Month: October 2015

Marketing to the 21st century reader

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Changes in technology have led to a major change in the way people approach text and reading. You can see this in several places, from blog posts to today’s bestselling novels.  Although there are still plenty of big, thick novels and long blog posts out there, there’s been a fundamental shift in the way those posts and books are written and formatted.

The 21st century reader is one who skims, who wants whatever it is she’s reading to get to the point quickly. Today’s writing has been largely influenced by social media, which, with its character counts and limits, has shortened what people can say. It’s also been influenced by the introduction of screens. Reading on a laptop, mobile device or e-reader is a very different experience from curling up with a book or newspaper.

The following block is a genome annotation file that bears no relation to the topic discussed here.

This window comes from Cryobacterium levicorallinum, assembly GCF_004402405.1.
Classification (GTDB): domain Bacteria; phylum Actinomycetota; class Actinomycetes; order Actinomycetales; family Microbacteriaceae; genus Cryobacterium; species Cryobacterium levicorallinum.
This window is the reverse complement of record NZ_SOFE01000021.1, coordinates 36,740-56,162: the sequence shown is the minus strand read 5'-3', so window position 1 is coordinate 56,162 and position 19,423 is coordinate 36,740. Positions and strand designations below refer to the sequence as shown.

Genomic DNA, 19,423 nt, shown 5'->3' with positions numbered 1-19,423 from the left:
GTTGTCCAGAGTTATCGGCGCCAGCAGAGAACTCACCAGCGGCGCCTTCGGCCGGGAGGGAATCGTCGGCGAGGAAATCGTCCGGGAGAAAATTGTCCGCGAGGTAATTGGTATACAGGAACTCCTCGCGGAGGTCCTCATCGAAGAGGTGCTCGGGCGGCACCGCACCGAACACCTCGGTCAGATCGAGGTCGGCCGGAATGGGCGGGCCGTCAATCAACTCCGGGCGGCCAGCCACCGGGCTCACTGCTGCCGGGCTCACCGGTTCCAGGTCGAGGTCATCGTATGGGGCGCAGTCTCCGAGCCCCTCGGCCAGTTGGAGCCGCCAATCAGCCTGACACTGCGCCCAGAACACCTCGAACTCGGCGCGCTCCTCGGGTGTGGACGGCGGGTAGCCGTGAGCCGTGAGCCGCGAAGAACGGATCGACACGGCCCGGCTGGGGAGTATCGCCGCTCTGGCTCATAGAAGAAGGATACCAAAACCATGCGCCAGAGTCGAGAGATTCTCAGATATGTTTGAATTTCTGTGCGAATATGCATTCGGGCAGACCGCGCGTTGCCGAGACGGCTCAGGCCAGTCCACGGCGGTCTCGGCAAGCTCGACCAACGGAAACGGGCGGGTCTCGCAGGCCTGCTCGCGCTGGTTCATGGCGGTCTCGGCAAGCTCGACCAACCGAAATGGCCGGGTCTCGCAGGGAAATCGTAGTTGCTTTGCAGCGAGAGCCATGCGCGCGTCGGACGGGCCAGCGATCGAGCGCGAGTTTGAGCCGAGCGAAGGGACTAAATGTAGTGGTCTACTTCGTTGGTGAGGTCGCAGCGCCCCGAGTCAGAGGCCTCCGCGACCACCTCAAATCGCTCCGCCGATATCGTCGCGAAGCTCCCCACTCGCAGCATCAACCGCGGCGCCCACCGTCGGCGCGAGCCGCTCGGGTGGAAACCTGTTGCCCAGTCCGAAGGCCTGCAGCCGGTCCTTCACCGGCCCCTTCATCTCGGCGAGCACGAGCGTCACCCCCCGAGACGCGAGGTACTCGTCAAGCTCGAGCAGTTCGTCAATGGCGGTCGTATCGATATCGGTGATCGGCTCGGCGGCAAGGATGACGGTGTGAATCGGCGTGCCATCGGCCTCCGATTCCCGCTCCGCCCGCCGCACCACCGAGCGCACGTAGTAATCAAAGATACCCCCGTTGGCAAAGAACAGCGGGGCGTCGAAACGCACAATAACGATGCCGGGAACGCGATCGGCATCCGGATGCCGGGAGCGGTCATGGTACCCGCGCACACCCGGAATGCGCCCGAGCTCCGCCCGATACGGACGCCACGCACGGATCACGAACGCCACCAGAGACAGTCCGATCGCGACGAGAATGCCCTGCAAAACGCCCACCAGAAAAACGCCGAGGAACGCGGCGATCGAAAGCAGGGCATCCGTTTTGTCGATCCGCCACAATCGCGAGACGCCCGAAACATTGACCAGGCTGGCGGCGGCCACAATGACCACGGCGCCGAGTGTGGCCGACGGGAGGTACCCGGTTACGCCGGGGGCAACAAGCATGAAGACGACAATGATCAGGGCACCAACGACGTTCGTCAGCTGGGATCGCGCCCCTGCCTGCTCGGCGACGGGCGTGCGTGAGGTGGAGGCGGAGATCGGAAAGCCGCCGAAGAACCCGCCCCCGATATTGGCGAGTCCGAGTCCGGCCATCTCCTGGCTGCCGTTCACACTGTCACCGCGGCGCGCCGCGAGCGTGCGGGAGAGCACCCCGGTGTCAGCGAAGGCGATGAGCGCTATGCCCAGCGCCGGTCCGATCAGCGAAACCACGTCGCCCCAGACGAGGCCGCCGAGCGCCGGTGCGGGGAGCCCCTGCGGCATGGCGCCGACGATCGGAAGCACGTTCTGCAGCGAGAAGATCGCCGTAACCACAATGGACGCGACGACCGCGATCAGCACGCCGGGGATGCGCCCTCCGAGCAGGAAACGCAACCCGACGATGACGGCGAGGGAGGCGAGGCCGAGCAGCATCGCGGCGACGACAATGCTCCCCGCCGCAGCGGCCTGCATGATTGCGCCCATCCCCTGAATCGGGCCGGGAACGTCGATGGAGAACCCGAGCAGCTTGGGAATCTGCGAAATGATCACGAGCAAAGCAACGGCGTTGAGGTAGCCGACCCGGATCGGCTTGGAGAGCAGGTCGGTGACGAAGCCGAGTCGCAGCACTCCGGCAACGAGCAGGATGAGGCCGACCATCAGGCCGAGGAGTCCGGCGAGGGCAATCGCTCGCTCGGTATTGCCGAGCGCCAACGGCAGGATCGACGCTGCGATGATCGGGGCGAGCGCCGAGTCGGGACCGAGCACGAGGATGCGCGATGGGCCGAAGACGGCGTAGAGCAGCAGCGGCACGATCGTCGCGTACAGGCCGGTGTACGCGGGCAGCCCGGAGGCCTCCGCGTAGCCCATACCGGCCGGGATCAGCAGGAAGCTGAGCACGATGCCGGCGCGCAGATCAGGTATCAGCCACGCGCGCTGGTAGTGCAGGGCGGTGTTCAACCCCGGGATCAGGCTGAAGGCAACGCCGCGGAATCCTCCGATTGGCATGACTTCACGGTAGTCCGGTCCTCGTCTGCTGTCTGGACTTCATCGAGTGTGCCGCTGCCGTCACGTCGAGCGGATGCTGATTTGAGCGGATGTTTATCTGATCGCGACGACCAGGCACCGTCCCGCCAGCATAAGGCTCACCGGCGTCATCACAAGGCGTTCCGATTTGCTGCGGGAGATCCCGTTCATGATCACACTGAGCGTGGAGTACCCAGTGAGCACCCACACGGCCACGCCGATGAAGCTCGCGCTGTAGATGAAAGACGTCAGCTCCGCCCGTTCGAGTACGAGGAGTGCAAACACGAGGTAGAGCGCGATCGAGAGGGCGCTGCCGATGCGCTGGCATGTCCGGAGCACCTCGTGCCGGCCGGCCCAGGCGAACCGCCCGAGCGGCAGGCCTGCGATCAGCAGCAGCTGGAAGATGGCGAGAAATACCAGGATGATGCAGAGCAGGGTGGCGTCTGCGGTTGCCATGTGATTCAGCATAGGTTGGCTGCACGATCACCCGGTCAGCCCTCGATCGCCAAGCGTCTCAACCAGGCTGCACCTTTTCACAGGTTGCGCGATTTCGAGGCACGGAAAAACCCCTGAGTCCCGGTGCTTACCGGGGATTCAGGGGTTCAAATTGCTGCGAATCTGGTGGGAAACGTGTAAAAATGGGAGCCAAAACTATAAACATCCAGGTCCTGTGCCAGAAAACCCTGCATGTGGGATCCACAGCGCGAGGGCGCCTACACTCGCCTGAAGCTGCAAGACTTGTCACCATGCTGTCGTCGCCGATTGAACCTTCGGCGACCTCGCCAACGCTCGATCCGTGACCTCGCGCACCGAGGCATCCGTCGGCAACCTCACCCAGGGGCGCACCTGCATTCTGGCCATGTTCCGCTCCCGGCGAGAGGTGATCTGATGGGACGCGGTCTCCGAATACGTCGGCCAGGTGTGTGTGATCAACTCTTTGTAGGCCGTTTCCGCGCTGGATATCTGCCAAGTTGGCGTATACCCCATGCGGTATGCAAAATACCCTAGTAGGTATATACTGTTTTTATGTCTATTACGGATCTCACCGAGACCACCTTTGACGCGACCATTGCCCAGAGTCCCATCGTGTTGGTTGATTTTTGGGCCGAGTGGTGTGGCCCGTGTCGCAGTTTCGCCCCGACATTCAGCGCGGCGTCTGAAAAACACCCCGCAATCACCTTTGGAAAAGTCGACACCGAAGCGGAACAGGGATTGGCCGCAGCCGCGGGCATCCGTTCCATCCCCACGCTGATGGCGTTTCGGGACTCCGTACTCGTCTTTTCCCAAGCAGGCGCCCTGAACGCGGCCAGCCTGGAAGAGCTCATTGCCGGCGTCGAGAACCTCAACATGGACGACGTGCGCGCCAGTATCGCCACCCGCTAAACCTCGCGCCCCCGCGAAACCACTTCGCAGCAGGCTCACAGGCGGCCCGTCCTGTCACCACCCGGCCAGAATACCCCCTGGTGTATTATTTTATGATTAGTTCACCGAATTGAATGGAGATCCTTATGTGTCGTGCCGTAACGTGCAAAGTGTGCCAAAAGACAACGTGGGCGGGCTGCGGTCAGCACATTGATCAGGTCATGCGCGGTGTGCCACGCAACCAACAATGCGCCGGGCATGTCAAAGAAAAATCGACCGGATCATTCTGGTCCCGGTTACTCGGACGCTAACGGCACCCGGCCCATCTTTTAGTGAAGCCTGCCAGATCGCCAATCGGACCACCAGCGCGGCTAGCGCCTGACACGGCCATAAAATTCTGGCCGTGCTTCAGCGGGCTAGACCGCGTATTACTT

In today’s marketing world, you not only want to think about the message you’re presenting to customers. You also want to think about how you convey that message and the best ways to do it.

Think Vertically

Before people began to read on screens, the experience was linear. To get to the next part of an article or story, they’d have to flip a page. Today’s reader is more likely to experience text vertically, meaning he or she more likely to scroll up or down a screen while reading or skimming.

Designing your writing with the vertical reader in mind helps make the text more attractive to that reader and can make him or her more likely to read to the end. One way to embrace the vertical is to use lists, particularly bulleted lists.

When someone is scrolling down a page, a bulleted list is much easier to absorb and take in than a block of text in traditional paragraph form. Bullet points also give the reader the chance to pick and choose the information that’s relevant to him or her right away, versus having to sift through a dense paragraph to find what’s useful.